To some people, fighting in the aisles over toilet paper makes sense. Driven by the social proof of empty shelves and in fear of losing out, they fight.
To others, such behaviour would be unthinkable. Clearly some cope differently to others when it comes to the coronavirus pandemic. The question is, why?
Personality is thought to be fairly stable across time and context, and difficult to change. So why bother to understand it?
Exposing the cues your personality is sending will give you some choice over how to cope with the scarcity, threat of disease or social isolation the COVID-19 pandemic has brought.
And if you’re lucky, you might just catch those personality cues in time and make better behavioural choices.
The big 5 traits
To understand personality let’s use the Big Five Aspect Scale.
The big five traits are commonly known by the acronym OCEAN. It stands for: openness to experience, conscientiousness, extraversion, agreeableness and neuroticism.
Each of those traits is a continuum. For example, on the extraversion trait scale extraversion is at one extreme and introversion at the other.
And each trait is comprised of two aspects:
- openness is comprised of openness to experience, and intelligence or preference for abstract thinking
- conscientiousness is made up of the aspects industriousness, or work drive, and orderliness
- extraversion is comprised of enthusiasm and assertiveness
- agreeableness is comprised of compassion and politeness
- neuroticism or susceptibility to negative emotion is comprised of the aspects, withdrawal and volatility, the latter a kind of defensive aggression.
What does this mean for how we respond?
So, what kinds of behavioural cues are those aspects of your personality likely to send you about coping with the coronavirus?
While it’s still early days, the behavioural impact of this pandemic appears to be gathering around three themes — anxiety, social distancing and micro public disorder.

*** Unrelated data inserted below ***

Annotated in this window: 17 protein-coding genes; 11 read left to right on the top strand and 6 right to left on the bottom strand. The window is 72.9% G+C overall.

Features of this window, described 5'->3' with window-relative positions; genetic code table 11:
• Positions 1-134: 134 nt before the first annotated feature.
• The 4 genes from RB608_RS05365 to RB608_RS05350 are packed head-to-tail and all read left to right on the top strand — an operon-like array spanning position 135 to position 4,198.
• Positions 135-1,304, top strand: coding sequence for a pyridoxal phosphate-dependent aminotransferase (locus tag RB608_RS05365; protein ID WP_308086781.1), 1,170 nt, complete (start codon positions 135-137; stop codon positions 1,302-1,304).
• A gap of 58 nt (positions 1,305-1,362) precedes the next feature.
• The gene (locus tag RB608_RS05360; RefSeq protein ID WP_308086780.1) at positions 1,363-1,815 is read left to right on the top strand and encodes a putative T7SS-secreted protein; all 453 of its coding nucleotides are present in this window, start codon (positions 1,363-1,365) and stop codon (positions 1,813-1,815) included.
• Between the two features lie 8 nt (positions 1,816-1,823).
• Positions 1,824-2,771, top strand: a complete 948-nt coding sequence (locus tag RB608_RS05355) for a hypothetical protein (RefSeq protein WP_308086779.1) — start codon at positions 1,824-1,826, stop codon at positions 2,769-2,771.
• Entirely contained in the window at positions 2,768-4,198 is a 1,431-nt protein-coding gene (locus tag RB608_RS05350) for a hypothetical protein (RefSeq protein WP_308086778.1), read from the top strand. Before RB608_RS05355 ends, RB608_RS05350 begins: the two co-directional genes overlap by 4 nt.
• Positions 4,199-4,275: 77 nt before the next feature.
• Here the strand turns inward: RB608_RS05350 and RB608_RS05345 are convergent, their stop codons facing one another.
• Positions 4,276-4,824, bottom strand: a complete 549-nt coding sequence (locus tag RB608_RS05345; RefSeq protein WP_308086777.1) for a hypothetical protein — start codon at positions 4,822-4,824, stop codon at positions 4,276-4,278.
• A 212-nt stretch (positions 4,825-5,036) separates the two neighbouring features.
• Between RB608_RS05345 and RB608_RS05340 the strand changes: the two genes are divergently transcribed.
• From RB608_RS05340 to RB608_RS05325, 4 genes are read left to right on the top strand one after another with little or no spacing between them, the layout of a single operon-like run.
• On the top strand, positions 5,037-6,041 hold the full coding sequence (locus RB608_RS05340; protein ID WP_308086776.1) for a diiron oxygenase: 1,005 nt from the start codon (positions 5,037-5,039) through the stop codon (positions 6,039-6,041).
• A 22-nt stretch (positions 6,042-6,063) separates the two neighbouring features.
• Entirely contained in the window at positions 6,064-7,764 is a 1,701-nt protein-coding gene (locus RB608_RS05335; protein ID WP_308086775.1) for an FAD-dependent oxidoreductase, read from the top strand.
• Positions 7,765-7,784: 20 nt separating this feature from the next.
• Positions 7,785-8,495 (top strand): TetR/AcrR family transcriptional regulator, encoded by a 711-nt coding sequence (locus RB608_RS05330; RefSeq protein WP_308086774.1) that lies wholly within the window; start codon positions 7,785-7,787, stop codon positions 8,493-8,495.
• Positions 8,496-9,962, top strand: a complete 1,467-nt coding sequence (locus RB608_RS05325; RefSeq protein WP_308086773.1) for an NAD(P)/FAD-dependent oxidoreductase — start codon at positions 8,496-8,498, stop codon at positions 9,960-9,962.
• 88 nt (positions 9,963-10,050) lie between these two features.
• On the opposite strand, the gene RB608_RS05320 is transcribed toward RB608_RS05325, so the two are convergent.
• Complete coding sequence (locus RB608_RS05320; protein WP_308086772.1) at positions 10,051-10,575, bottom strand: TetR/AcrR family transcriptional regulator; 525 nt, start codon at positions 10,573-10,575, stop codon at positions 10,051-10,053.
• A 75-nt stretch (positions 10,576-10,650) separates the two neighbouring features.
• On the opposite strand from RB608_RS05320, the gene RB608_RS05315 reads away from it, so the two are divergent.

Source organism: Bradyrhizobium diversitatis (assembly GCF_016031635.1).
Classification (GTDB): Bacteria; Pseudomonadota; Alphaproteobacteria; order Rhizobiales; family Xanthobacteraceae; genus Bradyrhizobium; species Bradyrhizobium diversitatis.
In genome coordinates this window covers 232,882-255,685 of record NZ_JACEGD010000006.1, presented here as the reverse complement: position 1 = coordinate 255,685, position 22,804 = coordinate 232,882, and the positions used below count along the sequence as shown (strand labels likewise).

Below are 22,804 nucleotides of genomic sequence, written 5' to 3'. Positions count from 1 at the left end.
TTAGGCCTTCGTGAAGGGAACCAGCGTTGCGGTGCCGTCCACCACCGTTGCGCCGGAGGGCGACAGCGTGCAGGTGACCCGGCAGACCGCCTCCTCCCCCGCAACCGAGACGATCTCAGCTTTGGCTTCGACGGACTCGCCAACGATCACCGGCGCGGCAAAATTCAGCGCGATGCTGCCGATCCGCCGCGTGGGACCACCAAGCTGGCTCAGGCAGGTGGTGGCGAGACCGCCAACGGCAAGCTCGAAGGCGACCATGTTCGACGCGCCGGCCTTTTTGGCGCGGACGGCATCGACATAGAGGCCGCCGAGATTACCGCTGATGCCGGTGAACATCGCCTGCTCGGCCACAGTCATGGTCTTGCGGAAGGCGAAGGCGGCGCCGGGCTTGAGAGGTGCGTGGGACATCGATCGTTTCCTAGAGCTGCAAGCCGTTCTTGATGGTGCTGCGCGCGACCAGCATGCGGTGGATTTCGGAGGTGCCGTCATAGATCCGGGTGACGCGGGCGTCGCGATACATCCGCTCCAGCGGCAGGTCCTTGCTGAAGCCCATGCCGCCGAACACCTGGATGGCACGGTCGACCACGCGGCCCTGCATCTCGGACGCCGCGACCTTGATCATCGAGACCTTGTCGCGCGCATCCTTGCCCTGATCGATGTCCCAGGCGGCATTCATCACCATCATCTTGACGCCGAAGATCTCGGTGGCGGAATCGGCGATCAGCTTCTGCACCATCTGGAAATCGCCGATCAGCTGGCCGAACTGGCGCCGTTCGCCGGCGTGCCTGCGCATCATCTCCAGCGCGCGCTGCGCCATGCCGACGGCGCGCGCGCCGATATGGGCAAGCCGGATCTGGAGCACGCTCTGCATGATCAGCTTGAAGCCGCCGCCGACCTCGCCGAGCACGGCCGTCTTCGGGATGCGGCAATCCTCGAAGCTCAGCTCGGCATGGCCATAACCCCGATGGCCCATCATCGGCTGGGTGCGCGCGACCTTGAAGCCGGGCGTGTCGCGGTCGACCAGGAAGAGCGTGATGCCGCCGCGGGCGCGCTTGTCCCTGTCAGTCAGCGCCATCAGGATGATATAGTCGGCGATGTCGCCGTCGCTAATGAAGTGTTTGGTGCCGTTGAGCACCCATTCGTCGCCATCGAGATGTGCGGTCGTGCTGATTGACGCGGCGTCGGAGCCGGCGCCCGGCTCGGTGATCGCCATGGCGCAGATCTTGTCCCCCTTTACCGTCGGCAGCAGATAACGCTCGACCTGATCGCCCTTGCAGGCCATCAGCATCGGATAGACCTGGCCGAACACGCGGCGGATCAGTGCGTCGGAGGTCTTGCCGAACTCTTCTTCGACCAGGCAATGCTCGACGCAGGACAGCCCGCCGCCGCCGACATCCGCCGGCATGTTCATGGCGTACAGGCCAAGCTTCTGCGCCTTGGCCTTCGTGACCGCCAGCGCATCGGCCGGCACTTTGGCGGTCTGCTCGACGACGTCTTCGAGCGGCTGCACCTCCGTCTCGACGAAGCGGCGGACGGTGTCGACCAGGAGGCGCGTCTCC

At a time like this anxiety is likely to loom large, particularly if you are high in neuroticism.
While the withdrawal aspect of neuroticism describes psychological rather than physical withdrawal, the new behavioural norms of social distancing being broadcast will feel very natural if withdrawal is an important aspect of your personality.
But if volatility is a large part of your make-up, empty shelves could trigger a strong desire for you to defend your right to your share.
Negative or defensive aggression cues like those, if strong enough, could overwhelm the more considered part of your thinking.
If unchecked or, worse, provoked by jostling crowds, for instance, you could find yourself arguing over toilet paper, despite being mild-mannered most other times.
Another big change we are facing is social distancing.
Being low on extraversion, enforced social distancing could be an absolute boon — your guilty little secret. At last you have a socially sanctioned excuse to keep those noisy extraverts at bay and be left alone to your rich inner world.
Self-awareness will help
If you’re conscientious too, and high in aspect orderliness, you get the chance to have everything at home just so.
You can colour-coordinate your wardrobe and have all the hangers pointing the same way. Or better still you can put the tins in your pantry in alphabetical order, with the smallest packages to the front, labels facing outward, of course.
If you’re high in trait extraversion, something scarce is likely to be very attractive. Seeking out excitement and opportunity, you’re likely drawn to the very thing you can’t have, those elusive toilet rolls.
And then there are the outbreaks of micro public disorder, cracks in the façade of acceptable behaviour that expose glimpses of something ugly below.
If you’re highly conscientious, it’s probably not so much that you enjoy working hard or being organised, but that you really can’t stand being idle or in a mess.
Faced with shortages, you’re likely to want to be ready for the worst. The urge to hoard, and the temptation to work hard at it, could be difficult to resist.
Disagreeable people want to compete and dominate. So, if you’re low in agreeableness, the cues you’ll be getting will not be so much about getting toilet paper, as making sure you get more of the toilet paper than the next guy.
If you’re also low in openness, you are more likely to be high in disgust sensitivity. Which might be why we see people fighting over toilet rolls of all things.
The really difficult challenge is to spot the wave of behavioural cues as it crashes towards you and step back before you’re washed into a sea of unthinking action.
While personality change is really difficult, you can at least be aware of the behavioural cues your personality is sending you and try to make better choices.
Conor Wynn is a PhD Candidate at BehaviourWorks at the Monash Sustainable Development Institute at Monash University. This article originally appeared on The Conversation.